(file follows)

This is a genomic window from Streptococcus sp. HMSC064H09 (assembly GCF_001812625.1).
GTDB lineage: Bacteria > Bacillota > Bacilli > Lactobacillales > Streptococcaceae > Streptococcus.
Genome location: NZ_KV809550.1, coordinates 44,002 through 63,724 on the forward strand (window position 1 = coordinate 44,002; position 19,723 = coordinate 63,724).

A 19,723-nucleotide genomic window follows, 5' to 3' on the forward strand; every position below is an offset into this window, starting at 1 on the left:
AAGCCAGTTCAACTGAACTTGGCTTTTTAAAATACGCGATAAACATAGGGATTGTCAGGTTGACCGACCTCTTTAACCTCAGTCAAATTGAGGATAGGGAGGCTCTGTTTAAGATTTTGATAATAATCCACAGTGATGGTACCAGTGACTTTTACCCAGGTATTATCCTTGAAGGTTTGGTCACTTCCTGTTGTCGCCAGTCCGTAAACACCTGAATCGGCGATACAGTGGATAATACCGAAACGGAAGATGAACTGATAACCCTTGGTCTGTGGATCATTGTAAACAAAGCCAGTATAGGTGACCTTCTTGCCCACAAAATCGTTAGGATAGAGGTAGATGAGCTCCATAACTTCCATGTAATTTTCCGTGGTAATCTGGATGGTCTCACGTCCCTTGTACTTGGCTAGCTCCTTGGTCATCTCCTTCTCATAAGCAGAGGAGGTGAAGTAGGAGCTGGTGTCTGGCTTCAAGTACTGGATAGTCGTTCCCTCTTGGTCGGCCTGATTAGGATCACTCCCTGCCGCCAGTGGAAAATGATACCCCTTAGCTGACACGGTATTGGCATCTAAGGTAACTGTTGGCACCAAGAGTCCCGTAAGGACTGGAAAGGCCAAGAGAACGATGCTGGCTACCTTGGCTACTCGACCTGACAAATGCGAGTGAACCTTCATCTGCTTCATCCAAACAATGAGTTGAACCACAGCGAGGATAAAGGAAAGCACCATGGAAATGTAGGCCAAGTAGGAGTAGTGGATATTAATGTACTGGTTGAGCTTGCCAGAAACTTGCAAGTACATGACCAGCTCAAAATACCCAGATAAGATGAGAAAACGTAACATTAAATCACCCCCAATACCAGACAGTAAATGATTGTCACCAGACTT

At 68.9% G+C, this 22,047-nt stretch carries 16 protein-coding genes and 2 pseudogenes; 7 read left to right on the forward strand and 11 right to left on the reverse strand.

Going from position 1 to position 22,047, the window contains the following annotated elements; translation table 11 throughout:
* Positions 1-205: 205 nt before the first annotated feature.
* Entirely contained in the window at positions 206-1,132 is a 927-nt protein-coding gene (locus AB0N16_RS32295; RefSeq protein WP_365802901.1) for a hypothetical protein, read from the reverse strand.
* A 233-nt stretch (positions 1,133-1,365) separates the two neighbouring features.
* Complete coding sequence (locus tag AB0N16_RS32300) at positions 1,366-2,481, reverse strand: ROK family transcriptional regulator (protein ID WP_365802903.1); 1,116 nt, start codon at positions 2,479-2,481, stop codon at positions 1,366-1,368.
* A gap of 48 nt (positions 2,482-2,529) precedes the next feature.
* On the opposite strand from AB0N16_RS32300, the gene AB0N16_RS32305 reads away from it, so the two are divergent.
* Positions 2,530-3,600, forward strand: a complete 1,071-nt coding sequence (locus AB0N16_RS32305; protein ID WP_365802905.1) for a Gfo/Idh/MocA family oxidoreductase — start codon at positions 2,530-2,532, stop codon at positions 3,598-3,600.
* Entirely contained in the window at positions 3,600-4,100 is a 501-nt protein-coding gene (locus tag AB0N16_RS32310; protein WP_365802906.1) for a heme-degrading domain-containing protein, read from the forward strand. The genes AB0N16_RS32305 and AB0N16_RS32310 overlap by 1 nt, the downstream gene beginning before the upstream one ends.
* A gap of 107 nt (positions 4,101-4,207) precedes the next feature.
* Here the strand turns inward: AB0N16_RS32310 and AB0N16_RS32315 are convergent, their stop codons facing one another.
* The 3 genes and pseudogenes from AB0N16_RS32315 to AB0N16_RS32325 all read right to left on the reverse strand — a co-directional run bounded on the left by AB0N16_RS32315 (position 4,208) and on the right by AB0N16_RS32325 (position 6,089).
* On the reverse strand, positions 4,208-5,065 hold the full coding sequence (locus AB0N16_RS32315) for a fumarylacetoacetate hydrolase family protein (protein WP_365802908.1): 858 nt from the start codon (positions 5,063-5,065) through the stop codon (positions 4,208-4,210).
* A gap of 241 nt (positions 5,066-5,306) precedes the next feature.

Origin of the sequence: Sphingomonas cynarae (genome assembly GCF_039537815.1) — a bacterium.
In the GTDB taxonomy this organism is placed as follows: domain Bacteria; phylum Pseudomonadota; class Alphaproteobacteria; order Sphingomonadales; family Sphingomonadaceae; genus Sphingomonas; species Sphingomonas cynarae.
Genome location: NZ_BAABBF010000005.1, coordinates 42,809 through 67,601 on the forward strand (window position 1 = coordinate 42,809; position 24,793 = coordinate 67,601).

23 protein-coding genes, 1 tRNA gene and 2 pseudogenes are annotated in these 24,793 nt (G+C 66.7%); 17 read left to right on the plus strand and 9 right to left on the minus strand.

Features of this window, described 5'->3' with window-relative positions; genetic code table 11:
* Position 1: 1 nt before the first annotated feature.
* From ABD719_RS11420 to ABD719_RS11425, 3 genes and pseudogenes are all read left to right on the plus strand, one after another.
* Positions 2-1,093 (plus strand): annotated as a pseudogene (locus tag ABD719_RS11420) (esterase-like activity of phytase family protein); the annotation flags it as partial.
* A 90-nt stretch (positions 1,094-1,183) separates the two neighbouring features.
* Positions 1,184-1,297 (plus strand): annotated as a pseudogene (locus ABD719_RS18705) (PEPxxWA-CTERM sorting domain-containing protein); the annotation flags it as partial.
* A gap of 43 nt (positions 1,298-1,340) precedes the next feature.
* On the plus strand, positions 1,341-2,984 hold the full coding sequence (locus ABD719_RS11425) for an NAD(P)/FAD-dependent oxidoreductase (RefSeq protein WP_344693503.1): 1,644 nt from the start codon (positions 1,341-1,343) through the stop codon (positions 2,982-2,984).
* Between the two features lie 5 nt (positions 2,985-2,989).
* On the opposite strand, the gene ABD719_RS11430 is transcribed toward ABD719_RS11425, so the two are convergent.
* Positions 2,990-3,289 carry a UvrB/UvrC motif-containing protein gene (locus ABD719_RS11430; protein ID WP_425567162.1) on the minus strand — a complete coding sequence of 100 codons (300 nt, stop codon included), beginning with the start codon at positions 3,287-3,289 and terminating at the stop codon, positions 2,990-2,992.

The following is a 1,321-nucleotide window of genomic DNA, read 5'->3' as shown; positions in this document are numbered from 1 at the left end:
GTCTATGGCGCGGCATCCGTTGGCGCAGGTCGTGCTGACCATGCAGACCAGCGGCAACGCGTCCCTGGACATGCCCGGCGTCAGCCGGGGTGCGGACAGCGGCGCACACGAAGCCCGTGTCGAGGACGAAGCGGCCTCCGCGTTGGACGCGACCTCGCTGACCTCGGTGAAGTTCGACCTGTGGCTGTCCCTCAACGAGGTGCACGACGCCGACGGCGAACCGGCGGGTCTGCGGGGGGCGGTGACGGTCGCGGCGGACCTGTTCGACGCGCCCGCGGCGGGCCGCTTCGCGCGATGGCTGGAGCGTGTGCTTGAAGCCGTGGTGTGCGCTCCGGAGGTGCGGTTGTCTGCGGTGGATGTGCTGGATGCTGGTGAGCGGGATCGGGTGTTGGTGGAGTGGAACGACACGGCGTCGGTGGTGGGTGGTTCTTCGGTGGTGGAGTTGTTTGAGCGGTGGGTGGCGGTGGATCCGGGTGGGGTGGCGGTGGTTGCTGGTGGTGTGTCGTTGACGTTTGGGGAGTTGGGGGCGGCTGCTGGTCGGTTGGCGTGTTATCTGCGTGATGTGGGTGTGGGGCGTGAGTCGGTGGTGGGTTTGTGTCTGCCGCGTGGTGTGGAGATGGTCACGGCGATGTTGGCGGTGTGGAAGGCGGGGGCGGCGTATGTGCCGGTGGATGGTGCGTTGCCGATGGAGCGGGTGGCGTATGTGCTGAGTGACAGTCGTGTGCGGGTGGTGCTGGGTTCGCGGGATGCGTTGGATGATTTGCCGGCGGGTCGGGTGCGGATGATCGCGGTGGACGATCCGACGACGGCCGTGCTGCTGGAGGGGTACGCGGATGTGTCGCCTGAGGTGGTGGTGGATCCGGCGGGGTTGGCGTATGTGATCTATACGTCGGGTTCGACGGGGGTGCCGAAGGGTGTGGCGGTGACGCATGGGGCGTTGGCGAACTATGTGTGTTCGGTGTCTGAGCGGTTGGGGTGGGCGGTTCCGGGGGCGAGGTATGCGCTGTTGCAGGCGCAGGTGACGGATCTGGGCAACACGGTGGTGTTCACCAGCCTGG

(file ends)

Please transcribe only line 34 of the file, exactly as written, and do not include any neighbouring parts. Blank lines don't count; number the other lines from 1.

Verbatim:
* On the opposite strand, the gene ABD719_RS11430 is transcribed toward ABD719_RS11425, so the two are convergent.